På naturistcampingpladsen ved Kysing Strand går naturisten Rikke Laursen og klipper hæk med sin veninde, som er på besøg.
Veninden er ikke naturist og er en stor kvinde på omkring 140 kilo, så hun har ikke lyst til at være nøgen. Men det er varmt at klippe hæk og lige så stille smider veninden tøjet.
Til sidst er hun med nede og bade nøgen, og for første gang nogensinde kunne Rikkes veninde hvile i at være nøgen. For rundt omkring dem gik andre naturister med et par ekstra kilo på sidebenene, og det er fuldt acceptabelt.
Og det er netop det naturisme gør; at man føler sig fri, ifølge Rikke Laursen.
– Jeg elsker følelsen af at være nøgen og få sol på kroppen. Det er fantastisk at bade nøgen, for man føler sig som en havfrue eller delfin, fortæller Rikke Laursen. Continued…Read full original article…
Nature is glorious. It can make us feel a whole lot of ways — sometimes nature’s splendor makes us want to charge all the way up a mountain, or break out our stupidest dance move on the beach at sunset, or strip down to our birthday suits and skip through a field of wildflowers.
But what happens when our deepest instinct is to strip down naked to take in a primeval forest or a spectacular mountain vista, in a place where a lot of other people are definitely going to be around to spectate? Like in a national park, for instance. Turns out, you wouldn’t be the first person ever to have that impulse. But like so many other impulses, it’s important to know whether it’s legal. Continued…Read full original article…
Ok, I hate the term nudist colonies. It feels as this was a kind of a sect or secret cult. Then the use of strange seems to mean that this is a kind of a weird places. Any nudist club or resort is neither a sect nor a weird place. It’s a just a place where people live their own lives while enjoying total nudity.
However, the post Strange Rules and Little-Known Etiquette for Nudist Colonies is much better than its title implies. It describes the unknown rules to non naturist that are applied to almost all the nudist resorts in the world, and uses wonderful paintings to introduce each of it. Let’s list the 12 rules described in this post: Continued…Read full original article…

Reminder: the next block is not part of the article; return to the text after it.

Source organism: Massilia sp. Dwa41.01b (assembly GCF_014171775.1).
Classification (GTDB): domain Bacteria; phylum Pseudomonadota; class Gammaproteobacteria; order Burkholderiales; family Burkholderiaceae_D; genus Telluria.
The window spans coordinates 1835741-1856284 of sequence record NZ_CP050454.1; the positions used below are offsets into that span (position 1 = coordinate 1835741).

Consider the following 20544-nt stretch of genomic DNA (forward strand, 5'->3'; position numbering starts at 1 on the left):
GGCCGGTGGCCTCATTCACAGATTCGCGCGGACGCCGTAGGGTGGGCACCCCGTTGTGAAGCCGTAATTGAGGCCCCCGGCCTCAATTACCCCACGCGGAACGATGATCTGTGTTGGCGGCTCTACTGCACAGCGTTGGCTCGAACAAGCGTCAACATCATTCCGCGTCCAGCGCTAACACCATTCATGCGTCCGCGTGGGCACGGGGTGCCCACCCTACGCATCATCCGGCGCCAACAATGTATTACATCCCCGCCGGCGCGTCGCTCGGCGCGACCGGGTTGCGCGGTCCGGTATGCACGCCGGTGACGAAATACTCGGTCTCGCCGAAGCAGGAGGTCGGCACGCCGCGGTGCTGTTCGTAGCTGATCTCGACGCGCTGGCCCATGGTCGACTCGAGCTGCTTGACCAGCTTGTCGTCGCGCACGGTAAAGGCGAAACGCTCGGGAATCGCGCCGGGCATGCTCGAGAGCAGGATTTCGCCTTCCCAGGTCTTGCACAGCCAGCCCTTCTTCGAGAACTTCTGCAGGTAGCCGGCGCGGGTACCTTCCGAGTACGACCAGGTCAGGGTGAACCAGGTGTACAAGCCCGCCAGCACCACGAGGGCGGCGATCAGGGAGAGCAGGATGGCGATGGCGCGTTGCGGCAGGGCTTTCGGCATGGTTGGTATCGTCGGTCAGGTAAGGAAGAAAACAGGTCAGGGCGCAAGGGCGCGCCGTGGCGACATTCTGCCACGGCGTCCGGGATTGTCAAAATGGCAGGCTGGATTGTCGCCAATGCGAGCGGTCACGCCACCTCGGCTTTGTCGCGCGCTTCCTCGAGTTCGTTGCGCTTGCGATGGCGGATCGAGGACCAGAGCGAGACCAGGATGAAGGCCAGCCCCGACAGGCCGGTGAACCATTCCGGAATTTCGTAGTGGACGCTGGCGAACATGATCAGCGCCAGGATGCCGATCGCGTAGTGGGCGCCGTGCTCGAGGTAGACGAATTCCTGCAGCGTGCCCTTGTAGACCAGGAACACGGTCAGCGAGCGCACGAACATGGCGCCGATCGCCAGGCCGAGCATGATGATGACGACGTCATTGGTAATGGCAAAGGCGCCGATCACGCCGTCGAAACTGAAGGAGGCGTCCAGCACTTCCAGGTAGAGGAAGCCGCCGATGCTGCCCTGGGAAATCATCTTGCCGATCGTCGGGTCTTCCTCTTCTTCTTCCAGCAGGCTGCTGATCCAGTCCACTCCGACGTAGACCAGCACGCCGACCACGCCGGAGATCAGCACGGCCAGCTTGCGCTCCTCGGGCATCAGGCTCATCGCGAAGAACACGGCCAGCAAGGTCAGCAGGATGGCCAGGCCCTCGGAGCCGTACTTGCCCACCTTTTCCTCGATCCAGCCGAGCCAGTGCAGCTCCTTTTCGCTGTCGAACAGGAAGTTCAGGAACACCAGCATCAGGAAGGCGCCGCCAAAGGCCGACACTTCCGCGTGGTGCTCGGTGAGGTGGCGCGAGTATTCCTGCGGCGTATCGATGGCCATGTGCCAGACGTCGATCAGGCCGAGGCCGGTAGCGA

Never had I imagined I would become a naturist overnight. But after visiting Bare Oaks Family Naturist Park in East Gwilliumbury, Ontario, that is exactly what happened.
I moved to the area six short years ago, and must have passed the highway sign more than a hundred times. Each time I thought, “‘I wonder what it’s like, I wish I had the nerve to bare it all in public.”
Naturism—for those who don’t know—is the practice and advocacy of personal and social nudity. I would soon find out there are different degrees of being a naturist. Some people are recreational naturists, and others refer to it as a lifestyle based on personal, family and/or social nudism.
Here is how naturism found me. I had been passing that naturism highway sign for nearly two years until I realized that the only thing stopping me from following my curiosity was a thin layer of cotton fabric on a hot summer day. Continued…Read full original article…
A Nudist may have many reasons for being naked. Some common reasons are self-acceptance, getting closer to nature, physical comfort, and more authentic human connection and relationships.
Nudists feel that a deeper or truer understanding of people can be attained by first stripping away outer signs of class, wealth, and style. A nudist person will argue that mentalities like “clothes make the man” are superficial and judgmental. By removing the means of preconceptions – clothing – people can see each other as human beings and not as their socio-economic status.